Democrats say they’re in need of serious course corrections to stay competitive in future electio…

Democrats say theyre in need of serious course corrections to stay competitive in future elections, warning the party may no longer be able to rely on anger at President TrumpDonald John TrumpTrump rages against ’60 Minutes’ for interview with KrebsCornyn spox: Neera Tanden has ‘no chance’ of being confirmed as Biden’s OMB pickPa. lawmaker was informed of positive coronavirus test while meeting with Trump: reportMORE to drive voters to the polls.
Top liberals interviewed by The Hill expressed concern that the party would drift back to old established ways after using Trump as a boogeyman to raise money and juice turnout for the past two cycles.
Democrats are alarmed after this months election revealed soft spots among non-college-educated and Latino voters and skeptical that theyll consistently be able to rely on turnout from affluent white suburbanites who rejected Trump.
With Trump out of office, some Democrats say the party should fill the void of economic populism hell be leaving behind by aiming their policies and rhetoric at lifting working class Americans who have felt ignored by Washington.
And they feel a renewed urgency to build out a centralized campaign infrastructure. Theyre calling on President-elect Joe BidenJoe BidenTrump rages against ’60 Minutes’ for interview with KrebsCornyn spox: Neera Tanden has ‘no chance’ of being confirmed as Biden’s OMB pickFive things to know about Georgia’s Senate runoffsMORE to work on rebuilding the Democratic National Committee (DNC) and for party operatives to train their focus on winning state legislative races that Republicans have dominated.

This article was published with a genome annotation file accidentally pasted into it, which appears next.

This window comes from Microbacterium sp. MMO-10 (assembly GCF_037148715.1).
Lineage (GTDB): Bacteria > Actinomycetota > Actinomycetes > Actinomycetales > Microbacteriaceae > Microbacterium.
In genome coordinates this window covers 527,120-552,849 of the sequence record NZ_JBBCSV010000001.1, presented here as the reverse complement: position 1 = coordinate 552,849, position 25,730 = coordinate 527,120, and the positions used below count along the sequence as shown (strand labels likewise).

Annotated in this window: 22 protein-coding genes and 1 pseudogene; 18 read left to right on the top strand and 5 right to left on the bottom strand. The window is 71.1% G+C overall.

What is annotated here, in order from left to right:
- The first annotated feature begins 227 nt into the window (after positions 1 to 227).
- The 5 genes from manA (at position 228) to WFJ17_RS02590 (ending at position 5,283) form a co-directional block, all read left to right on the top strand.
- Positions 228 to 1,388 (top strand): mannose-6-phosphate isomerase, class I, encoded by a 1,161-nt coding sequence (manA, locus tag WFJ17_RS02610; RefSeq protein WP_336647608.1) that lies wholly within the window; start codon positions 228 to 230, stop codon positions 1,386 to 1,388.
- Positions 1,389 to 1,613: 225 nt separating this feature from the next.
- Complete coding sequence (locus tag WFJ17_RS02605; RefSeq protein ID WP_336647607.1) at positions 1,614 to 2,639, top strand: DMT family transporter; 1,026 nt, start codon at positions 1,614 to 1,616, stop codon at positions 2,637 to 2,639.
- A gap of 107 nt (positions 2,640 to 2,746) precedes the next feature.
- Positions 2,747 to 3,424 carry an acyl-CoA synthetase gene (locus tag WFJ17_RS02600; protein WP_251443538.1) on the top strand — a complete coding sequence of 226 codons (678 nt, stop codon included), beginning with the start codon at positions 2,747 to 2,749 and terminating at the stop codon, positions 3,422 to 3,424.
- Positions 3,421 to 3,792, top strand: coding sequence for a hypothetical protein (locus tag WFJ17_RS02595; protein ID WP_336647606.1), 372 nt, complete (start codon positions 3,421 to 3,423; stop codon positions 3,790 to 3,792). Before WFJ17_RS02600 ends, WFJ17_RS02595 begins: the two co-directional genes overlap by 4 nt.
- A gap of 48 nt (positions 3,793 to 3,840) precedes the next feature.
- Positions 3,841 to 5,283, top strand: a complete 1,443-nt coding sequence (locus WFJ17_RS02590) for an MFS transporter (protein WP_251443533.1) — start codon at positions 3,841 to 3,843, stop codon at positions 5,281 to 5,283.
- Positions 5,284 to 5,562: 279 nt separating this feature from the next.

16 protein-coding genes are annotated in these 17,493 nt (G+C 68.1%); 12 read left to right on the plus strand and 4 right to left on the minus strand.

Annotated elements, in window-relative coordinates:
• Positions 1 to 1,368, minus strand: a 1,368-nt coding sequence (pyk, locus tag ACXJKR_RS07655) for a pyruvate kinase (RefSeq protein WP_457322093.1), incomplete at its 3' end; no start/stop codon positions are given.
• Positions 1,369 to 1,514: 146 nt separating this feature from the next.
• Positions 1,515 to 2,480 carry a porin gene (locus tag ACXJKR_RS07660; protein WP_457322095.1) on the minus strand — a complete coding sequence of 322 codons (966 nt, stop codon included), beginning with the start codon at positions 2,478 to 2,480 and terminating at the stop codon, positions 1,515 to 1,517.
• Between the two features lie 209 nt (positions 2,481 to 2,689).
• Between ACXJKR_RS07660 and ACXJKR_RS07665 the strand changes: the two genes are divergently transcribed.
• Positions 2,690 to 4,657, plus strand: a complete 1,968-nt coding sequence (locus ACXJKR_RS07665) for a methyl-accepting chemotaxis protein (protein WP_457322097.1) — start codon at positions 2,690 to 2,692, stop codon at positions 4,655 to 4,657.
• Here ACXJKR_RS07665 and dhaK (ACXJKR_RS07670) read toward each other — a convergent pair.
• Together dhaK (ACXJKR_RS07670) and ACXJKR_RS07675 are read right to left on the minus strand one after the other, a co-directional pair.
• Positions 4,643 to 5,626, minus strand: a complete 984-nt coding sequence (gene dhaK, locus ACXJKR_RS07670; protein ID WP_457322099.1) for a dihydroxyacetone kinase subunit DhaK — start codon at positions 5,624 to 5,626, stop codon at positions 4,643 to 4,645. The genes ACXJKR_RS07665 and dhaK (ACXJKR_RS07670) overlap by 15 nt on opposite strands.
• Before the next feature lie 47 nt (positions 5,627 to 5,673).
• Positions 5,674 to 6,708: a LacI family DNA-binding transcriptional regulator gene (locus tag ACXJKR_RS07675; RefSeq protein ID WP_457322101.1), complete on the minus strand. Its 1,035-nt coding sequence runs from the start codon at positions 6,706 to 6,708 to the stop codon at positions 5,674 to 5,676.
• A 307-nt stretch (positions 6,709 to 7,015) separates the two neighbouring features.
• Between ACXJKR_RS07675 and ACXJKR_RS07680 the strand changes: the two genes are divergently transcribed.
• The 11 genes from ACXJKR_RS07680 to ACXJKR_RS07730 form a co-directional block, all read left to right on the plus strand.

The 2020 election was a referendum on Donald Trump, plain and simple, said Robert Reich, a former Labor secretary under President Clinton and economic adviser to President Obama. Democrats really have not had to worry about their message or having substantive policy proposals over the last four years. But going forward, Democrats cant just rely on being against Trump. The question is, who do Democrats stand for and what do they stand for now in the post-Trump era?
Democrats say that after Biden squashes the coronavirus pandemic and stabilizes the economy, he needs to steer the party in a direction where it can credibly claim to representing working people and not the monied class.